Given that health information is one of the most highly sought after types of information on the web, the impact of successful implementation of our public access plans is likely to be significant.  We anticipate our public access efforts will augment the over 3 million papers that are currently available to the public through PMC.  Our requirements will add to this repository an estimated 110,000 peer-reviewed scholarly articles authored by HHS-funded researchers each year.  This is just the tip of the iceberg.  As a result of the partnerships we have established with many of the leading scientific publishers, additional journal articles are being voluntarily added to PMC.  As the contents of PMC grow and diversify, we anticipate that it will create yet more opportunities for new connections to be made among disparate fields of scientific inquiry, and new types of knowledge and insights that can benefit health and healthcare. We expect it will allow for faster dissemination of research results into products, services and clinical practices that can improve healthcare.

We expect the new requirements for data sharing will be highly impactful, not only in terms of follow-on research that can be enabled, but also for ensuring the integrity of the scientific enterprise through allowing others to confirm the reproducibility of any published experiment. By ensuring that all publicly released research data is provided in open, machine-readable formats that can easily be accessed for computational analysis and machine-learning, it is our hope that we can help realize the promise of ‘big data’ in medicine and healthcare.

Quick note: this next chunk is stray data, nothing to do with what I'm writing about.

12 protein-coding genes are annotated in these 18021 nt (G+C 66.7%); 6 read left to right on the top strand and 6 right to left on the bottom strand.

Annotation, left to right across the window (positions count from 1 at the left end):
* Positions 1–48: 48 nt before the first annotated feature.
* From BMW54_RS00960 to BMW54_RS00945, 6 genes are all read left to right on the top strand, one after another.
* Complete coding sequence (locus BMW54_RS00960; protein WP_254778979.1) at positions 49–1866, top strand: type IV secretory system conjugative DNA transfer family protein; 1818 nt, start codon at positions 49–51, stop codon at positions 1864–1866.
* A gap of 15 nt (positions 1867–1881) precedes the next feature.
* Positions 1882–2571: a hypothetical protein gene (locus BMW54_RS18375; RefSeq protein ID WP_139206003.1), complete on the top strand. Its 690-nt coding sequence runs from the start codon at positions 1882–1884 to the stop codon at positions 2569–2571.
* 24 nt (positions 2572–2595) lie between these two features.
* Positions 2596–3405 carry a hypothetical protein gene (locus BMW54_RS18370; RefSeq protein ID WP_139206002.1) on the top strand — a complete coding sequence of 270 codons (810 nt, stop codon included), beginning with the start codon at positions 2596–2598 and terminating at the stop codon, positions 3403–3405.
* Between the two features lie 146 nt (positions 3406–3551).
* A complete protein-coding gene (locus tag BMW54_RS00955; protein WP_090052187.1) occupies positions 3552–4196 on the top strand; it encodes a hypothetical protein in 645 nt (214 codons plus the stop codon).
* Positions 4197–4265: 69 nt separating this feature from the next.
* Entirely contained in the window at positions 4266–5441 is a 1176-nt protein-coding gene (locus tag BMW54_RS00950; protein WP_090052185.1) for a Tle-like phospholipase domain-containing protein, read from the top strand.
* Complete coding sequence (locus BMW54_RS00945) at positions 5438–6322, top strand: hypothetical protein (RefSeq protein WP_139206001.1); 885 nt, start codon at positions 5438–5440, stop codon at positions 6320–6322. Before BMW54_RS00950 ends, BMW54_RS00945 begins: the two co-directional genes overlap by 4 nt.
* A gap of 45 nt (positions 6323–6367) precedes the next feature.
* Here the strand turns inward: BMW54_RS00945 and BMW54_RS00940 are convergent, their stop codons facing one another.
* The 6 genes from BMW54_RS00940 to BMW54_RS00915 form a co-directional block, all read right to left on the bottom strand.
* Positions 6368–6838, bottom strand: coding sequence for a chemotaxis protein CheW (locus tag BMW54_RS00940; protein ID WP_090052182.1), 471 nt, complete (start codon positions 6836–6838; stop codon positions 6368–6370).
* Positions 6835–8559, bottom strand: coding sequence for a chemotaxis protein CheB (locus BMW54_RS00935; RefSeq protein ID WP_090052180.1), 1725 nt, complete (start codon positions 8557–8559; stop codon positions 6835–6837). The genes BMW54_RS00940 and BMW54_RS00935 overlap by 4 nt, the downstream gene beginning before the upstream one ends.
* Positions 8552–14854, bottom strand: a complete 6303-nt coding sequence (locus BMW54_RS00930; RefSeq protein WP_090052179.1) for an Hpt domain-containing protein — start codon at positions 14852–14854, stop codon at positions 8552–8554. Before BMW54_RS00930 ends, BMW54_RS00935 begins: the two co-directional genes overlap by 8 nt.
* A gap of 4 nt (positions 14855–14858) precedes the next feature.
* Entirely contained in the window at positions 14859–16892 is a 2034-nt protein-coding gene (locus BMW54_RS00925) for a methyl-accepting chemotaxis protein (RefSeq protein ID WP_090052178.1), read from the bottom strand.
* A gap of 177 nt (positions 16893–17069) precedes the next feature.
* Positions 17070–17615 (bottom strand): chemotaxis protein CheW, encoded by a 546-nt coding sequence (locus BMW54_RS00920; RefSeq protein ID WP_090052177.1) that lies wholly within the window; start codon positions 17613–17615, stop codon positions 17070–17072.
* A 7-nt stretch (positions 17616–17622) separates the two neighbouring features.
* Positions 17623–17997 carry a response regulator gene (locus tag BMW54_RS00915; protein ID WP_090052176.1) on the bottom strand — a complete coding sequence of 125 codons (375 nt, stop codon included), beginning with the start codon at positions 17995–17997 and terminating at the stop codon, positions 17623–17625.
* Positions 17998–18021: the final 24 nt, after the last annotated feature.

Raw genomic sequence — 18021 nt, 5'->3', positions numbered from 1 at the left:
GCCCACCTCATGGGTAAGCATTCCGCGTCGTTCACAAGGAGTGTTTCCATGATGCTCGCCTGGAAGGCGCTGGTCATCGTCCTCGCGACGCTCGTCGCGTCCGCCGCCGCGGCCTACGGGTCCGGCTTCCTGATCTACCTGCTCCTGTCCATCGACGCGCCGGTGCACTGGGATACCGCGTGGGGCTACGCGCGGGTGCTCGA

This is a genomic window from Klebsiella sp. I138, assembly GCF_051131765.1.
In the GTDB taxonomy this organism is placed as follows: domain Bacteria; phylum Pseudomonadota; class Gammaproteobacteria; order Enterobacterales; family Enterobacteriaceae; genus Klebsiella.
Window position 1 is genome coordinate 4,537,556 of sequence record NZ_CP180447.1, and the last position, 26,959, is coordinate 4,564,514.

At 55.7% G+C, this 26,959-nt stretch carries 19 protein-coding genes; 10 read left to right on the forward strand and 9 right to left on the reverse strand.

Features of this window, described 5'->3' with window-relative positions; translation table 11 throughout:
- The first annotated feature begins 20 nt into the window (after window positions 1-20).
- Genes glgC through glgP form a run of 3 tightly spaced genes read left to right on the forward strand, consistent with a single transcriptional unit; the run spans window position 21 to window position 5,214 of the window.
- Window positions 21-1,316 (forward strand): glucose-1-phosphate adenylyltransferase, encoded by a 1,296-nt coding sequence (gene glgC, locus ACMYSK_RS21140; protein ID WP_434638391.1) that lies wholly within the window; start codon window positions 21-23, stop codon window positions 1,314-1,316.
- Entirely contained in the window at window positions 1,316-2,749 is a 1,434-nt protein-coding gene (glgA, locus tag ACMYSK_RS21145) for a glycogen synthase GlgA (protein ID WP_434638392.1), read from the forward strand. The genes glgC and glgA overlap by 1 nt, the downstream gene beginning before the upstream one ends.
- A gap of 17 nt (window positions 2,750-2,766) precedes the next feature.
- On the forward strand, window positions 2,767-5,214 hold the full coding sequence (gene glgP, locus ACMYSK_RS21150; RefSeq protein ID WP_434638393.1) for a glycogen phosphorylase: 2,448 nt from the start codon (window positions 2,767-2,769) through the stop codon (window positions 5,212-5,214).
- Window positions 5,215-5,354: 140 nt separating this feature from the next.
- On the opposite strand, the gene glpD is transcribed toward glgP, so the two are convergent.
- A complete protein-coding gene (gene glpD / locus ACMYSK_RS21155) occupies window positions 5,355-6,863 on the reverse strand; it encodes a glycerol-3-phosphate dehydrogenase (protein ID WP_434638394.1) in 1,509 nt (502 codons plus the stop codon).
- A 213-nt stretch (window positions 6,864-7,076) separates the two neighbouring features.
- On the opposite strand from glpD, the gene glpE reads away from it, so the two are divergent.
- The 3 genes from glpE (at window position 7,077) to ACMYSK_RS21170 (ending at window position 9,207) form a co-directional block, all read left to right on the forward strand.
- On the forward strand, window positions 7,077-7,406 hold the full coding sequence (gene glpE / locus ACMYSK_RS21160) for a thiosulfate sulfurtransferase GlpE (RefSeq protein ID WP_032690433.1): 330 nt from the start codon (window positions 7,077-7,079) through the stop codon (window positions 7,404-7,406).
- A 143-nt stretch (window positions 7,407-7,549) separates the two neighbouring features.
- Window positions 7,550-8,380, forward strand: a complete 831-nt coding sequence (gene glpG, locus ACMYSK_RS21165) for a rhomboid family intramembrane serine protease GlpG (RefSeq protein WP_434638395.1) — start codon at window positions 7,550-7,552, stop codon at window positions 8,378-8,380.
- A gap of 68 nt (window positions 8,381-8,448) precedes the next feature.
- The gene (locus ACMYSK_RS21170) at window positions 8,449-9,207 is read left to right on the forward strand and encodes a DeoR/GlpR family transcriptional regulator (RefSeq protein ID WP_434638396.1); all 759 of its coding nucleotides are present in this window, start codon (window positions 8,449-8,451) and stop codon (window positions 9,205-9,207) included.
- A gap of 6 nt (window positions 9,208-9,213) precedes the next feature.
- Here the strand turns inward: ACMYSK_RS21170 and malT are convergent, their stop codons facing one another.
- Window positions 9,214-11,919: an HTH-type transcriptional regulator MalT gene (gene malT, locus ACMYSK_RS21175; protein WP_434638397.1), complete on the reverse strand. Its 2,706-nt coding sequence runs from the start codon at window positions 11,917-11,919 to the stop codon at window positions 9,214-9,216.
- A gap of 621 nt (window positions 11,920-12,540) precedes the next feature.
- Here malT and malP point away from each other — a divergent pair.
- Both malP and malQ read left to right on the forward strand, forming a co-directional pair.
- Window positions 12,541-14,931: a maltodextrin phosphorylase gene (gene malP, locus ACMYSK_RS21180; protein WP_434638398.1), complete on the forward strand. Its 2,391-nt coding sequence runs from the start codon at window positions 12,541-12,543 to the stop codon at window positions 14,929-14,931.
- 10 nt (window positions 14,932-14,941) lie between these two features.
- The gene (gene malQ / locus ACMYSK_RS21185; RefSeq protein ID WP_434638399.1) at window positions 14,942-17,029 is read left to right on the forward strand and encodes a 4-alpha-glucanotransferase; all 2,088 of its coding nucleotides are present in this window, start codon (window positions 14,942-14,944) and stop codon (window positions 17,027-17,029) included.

Next Steps for Public Access 

A major focus over the coming year will be the policy development processes necessary to turn these plans into practice.  Several agencies, such as FDA, AHRQ and ASPR, will be developing public access policies for the first time.  Other agencies, such as NIH and CDC, will be updating existing policies.  In parallel with the policy development efforts, we will be working to integrate new partners into PMC, which will include new segments of the publishing and research communities.

Over the next year, we will continue our efforts to explore how we can develop the infrastructure necessary to support  data linkages across HHS, and facilitate the public’s ability to locate and access data published by our funded researchers.  Outreach and communications to our partners, both internal and external, will be critical to the success of our public access efforts.  We look forward to working together with all of the stakeholders to increase the usability of health research funded by HHS, and to creating an information ecosystem that will catalyze improvements in health and healthcare for all Americans.


[1]  Per the OSTP memorandum, digital data is defined as the digital recorded factual material commonly accepted in the scientific community as necessary to validate research findings including data sets used to support scholarly publications, but does not include laboratory notebooks, preliminary analyses, drafts of scientific papers, plans for future research, peer review reports, communications with colleagues, or physical objects, such as laboratory specimens.